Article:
Brief candles: Bell Shakespeare’s Macbeth

…out went the candle, and we were left darkling.
King Lear, I.4.197

Macbeth is without doubt one of Shakespeare’s most popular plays, not to mention one of the shortest; it is also his most claustrophobic and (literally) darkest. Yet despite its immense popularity, there is a robustness to it that withstands this very proliferation – no matter how many cuts or omissions are made to it, the inherent thrilling downward spiral of it still stands intact, as Macbeth drags everyone down with him, fighting all the while. Presented here by Bell Shakespeare for a schools audience, this Macbeth is characterised by a bleakness and minimalism, a blasted heath signifying nothing, and is as malleable and as changeable as Macbeth’s moods and visions. Emerging out of the darkness of the bare stage, Shakespeare’s words bounce out at you in a tale “full of sound and fury.”

On the ever-inventive Mel Page’s set (or lack-thereof) – a blank slate-like bare-bones reduction of anything that could clutter the storytelling – the physical and imaginary nature of Macbeth’s turmoil unfolded as if in a kind of waking dream. Above the stage, a bank of sixty-five lightbulbs flickered and flashed at intervals, in patterns and chaos, a haunting and poetic evocation of that ever-so-brief candle. Around the edges of the stage stand metal stools, a table, racks of clothes to facilitate costume changes (Page, again), mops and swords, all ingredients to help shape this dark and lonely tragedy. Nicholas Rayment’s lighting is warm, clever and poetic, utilising the bank of lightbulbs in simple and ingenious ways (not least when the Weird Sisters appear, and the dagger scene), as well as in great slabs of light, as when Lady Macbeth sleepwalks, and when Malcolm enters for the first time. While well-lit, it is mostly in pools, clearly defined circles or planes of light, darkness encroaching at the edges, the nightmare never too far away. Nate Edmondson’s score and sound design, while ever-present and almost through-composed, is a beautiful and often haunting counterpoint to the sometimes nihilistic words and actions on-stage. From the opening judders and whisperings which signal the Weird Sisters’ entrance, to the anthemic entrance of Malcolm and the halcyon final coronation scene, this is a Macbeth composed of many beautiful images and moments, a clever poetry in its execution, albeit one which is marred by a condensing and a sometimes unclear style of storytelling.
Directed by James Evans, Bell Shakespeare’s Associate Artist and Resident Artist in Education, this Macbeth is performed by the 2014 Players, Bell Shakespeare’s resident education troupe, and doubling (or tripling) is utilised to cover the necessary roles as required. While the text is clear-enough and well-edited with regards to structure and maintaining the overall thrust of the play’s downward spiral, the effect the doubling has on the production almost reverses the clarity of the text and the poetry of the stage design. Speeches are unclearly addressed to characters, lines are rushed or delivered in ways which mars their meaning, while at other times it is unclear who exactly is who or what is going on, and I don’t quite know whether it is the fault of any one in particular or just something that has happened as a result of the directorial approach and playing style. Evans has also used a rudimentary application of Meyerhold’s system of biomechanics in his staging, but it feels unnecessary, something that’s been introduced to delineate between the boundaries of the set and the central playing space, as well as in shifts between a character’s thoughts in any one scene or phrase or beat.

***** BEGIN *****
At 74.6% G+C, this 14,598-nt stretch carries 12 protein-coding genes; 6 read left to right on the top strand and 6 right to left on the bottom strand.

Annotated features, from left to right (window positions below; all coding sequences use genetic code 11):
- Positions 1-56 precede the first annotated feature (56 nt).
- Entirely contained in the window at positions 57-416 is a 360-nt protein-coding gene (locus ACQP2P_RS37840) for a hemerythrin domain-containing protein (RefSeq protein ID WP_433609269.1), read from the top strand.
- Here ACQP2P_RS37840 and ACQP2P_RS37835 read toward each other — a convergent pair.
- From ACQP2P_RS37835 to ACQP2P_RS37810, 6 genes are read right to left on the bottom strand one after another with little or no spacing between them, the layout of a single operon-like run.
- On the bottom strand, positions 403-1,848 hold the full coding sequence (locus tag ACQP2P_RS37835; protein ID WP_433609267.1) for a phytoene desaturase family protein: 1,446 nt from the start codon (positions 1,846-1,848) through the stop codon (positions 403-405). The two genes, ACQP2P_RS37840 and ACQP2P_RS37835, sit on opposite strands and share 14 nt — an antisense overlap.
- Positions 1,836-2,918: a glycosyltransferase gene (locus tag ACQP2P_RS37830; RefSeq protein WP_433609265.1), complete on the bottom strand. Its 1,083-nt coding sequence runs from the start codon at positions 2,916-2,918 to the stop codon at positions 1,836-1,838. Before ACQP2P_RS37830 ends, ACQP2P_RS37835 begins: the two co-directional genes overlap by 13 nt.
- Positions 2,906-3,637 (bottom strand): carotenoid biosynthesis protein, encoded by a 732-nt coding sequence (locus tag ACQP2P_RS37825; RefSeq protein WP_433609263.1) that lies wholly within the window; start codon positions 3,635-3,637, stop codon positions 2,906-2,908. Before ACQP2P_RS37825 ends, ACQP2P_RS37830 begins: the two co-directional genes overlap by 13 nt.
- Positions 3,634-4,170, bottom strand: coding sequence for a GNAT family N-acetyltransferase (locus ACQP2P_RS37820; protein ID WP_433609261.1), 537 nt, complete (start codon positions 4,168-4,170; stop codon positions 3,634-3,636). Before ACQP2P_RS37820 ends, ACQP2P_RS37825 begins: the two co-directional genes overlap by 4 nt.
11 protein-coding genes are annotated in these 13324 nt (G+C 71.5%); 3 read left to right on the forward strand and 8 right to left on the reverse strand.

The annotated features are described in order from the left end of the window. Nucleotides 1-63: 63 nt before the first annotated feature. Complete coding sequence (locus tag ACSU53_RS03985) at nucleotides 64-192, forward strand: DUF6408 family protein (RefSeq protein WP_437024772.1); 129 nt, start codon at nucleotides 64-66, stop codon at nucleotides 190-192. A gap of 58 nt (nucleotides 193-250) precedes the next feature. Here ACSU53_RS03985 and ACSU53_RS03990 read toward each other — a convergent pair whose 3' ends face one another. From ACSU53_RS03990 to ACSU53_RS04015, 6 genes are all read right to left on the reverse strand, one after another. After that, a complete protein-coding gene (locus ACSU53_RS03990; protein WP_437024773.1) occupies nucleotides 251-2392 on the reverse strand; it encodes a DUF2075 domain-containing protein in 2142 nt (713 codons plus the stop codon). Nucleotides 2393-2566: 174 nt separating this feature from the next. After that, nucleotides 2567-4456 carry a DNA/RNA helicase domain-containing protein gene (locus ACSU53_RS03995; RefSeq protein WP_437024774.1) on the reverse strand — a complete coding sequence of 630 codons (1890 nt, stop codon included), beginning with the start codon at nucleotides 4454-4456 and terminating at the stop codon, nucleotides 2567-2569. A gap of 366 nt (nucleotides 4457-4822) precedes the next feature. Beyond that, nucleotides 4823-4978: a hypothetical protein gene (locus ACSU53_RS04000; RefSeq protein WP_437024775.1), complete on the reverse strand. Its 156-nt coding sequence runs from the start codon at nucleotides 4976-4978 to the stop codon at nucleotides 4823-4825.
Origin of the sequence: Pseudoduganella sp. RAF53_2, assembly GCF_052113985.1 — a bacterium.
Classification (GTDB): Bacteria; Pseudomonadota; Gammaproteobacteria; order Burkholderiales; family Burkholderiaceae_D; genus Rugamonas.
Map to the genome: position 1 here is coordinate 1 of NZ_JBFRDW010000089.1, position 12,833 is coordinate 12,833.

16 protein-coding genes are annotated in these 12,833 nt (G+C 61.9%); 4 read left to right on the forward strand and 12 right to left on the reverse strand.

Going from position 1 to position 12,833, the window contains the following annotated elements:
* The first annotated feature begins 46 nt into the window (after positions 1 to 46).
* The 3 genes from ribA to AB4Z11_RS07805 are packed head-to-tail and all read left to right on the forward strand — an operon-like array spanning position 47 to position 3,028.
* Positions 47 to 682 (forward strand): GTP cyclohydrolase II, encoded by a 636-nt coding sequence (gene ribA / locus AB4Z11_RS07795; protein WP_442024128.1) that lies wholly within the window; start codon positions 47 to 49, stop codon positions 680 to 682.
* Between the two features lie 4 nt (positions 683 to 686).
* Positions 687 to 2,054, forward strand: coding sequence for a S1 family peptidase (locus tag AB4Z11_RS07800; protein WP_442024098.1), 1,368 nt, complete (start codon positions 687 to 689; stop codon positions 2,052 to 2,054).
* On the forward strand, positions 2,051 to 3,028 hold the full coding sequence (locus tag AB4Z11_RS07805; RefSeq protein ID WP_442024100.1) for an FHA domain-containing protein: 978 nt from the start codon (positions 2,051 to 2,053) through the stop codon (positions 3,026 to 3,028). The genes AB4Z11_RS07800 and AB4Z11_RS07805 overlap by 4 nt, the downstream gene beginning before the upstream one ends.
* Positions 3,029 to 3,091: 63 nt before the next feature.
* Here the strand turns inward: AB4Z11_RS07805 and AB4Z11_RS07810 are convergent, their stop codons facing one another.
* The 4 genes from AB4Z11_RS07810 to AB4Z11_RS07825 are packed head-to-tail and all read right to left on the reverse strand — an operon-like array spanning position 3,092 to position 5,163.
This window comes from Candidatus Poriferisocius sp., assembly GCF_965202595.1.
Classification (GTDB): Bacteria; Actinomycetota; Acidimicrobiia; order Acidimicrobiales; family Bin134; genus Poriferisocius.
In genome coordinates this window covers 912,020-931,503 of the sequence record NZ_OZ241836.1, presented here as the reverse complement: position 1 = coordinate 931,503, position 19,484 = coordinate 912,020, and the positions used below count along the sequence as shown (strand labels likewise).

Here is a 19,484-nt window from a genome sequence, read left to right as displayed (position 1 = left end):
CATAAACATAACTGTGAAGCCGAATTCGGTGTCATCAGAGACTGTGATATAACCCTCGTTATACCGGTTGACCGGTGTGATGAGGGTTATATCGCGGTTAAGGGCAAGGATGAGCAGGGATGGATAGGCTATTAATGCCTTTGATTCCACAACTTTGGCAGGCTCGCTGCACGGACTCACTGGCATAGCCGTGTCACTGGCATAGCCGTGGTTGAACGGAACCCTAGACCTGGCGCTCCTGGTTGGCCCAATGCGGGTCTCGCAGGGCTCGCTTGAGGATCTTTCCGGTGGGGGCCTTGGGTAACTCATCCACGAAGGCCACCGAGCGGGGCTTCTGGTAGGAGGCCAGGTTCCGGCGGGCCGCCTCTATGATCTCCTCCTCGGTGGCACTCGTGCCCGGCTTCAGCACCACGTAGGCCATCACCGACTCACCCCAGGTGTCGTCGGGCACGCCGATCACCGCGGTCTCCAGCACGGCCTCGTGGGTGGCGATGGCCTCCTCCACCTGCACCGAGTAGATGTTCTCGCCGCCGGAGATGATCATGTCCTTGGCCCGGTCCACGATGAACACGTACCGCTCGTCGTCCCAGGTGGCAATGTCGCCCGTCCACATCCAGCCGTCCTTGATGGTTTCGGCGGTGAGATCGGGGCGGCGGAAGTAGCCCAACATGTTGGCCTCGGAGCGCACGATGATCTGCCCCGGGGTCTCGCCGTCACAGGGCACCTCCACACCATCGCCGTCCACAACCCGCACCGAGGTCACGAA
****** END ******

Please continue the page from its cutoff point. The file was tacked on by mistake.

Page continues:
Performance-wise, The Players are all strong, though more could have perhaps been done to differentiate the actors’ multiple characters, or between characters in group scenes. Macbeth is, for the most part, charismatic and clear, while Lady Macbeth seems perhaps too giddy or gigglish at first but grows into her character. Malcolm, while characterised at first as a loutish youth who likes to drink, becomes the golden prince of Shakespeare’s conclusion and seems a cousin to Matthew Moore’s Prince Hal in last year’s Henry 4. Macduff tends at times to declaim and barnstorm, though Duncan is genial and generous enough. Banquo seems more like a hipster than a father, though his death-scene is gruesome; his scenes with Fleance are warm, if slightly distant. Ross and Lennox, the noblewomen-cum-messengers, are stately enough and, as doubled by two of the Weird Sisters, bring a sense of prophecy and prescient fore-sight to their lines. The Weird Sisters, dressed alternately in black shimmering dresses and mackintoshes, wear animal masks for their prophecies, and their apparition scene is perhaps one of the spookiest and most theatrical I’ve seen yet.
It’s a curious production because, like Peter Evans’ work for Bell Shakespeare, the ideas and intellectual aspect – the technical side – to this Macbeth are brilliant. It’s just the execution and implementation of those ideas which suffers; it feels like a production for people who know the play well which, for a school-audience, is what you’d hope to achieve, but for a member of the public (albeit one reasonably well-versed in Shakespeare) we spend part of the time playing catch-up, trying to work out who is meant to be who before we’re on to the next scene. That said, there is an undeniable charm here in the look and stagecraft of this production, as well as a healthy dose of heart and poetry, with just a dash of chutzpah. There is much to like in Evans’ poetry, but part of me just wished there had been a little less barnstorming, a bit more focus and clarity; a little bit more strange magic.

Theatre playlist: 40. The Time of Angels, Murray Gold

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